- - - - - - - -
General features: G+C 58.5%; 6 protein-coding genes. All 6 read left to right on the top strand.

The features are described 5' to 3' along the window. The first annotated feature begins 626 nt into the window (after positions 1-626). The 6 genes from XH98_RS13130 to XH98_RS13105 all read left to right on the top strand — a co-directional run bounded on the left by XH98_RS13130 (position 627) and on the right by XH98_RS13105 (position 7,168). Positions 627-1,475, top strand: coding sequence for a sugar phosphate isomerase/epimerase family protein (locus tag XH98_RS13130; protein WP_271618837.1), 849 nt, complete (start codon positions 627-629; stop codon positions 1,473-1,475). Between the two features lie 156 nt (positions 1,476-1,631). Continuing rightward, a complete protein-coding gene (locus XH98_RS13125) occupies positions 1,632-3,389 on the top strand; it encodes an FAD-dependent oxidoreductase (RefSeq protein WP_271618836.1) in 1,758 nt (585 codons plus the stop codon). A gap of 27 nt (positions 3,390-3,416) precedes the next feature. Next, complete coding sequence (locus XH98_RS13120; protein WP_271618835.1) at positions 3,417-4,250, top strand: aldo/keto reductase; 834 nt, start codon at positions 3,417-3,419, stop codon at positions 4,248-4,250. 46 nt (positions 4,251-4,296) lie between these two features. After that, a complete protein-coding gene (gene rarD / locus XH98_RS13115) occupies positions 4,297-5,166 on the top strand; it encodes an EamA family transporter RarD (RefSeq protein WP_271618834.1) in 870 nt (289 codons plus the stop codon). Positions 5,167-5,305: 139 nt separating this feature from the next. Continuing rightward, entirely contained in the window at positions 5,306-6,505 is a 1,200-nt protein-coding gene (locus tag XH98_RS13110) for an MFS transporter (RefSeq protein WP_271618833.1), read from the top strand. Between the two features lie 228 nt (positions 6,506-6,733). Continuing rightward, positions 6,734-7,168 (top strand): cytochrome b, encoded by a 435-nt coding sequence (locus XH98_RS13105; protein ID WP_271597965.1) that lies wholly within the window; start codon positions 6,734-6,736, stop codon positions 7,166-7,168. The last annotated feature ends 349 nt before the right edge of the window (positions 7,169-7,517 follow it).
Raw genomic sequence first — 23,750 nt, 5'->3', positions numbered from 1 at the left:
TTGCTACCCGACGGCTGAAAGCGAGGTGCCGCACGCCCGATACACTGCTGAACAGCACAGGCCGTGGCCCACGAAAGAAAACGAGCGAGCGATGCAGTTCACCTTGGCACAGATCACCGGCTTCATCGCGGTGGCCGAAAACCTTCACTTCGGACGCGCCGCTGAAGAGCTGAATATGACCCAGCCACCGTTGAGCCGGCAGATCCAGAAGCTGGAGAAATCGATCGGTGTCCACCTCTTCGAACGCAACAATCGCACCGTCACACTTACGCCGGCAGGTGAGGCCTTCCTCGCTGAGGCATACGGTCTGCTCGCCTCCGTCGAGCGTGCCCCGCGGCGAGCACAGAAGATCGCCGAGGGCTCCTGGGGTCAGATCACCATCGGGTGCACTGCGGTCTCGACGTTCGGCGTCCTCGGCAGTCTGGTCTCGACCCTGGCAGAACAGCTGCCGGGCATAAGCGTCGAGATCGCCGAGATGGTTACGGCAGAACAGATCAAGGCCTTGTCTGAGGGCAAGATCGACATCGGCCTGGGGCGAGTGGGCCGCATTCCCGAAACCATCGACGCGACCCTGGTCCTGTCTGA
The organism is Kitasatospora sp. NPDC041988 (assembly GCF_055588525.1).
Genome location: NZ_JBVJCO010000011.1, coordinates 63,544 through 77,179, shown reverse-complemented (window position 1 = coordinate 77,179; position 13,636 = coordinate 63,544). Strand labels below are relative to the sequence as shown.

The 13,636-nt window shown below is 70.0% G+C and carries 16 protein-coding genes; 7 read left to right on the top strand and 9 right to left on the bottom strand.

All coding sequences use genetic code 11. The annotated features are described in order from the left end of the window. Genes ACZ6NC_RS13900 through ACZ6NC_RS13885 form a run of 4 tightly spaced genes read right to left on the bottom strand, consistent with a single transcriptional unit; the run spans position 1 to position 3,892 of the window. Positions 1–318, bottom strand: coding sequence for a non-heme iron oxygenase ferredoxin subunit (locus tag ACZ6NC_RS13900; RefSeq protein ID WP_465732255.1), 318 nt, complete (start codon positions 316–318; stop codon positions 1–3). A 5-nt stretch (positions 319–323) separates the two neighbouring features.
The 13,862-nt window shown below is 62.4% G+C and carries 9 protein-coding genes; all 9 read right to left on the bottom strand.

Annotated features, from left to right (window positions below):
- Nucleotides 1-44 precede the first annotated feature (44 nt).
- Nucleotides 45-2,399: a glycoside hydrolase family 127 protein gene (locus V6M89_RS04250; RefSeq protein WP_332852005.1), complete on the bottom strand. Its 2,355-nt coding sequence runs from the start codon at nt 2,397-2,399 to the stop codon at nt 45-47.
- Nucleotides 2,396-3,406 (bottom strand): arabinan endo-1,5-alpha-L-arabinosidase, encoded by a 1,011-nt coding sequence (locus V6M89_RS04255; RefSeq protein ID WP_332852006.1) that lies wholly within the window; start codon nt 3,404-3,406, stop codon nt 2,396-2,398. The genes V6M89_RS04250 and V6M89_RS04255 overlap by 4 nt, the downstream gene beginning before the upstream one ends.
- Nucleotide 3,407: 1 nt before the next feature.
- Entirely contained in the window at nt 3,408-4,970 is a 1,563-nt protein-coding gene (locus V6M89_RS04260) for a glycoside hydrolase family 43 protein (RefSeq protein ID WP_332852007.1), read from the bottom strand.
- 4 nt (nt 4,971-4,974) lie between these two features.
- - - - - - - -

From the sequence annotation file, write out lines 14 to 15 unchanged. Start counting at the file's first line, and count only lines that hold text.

- Nucleotide 3,407: 1 nt before the next feature.
- Entirely contained in the window at nt 3,408-4,970 is a 1,563-nt protein-coding gene (locus V6M89_RS04260) for a glycoside hydrolase family 43 protein (RefSeq protein ID WP_332852007.1), read from the bottom strand.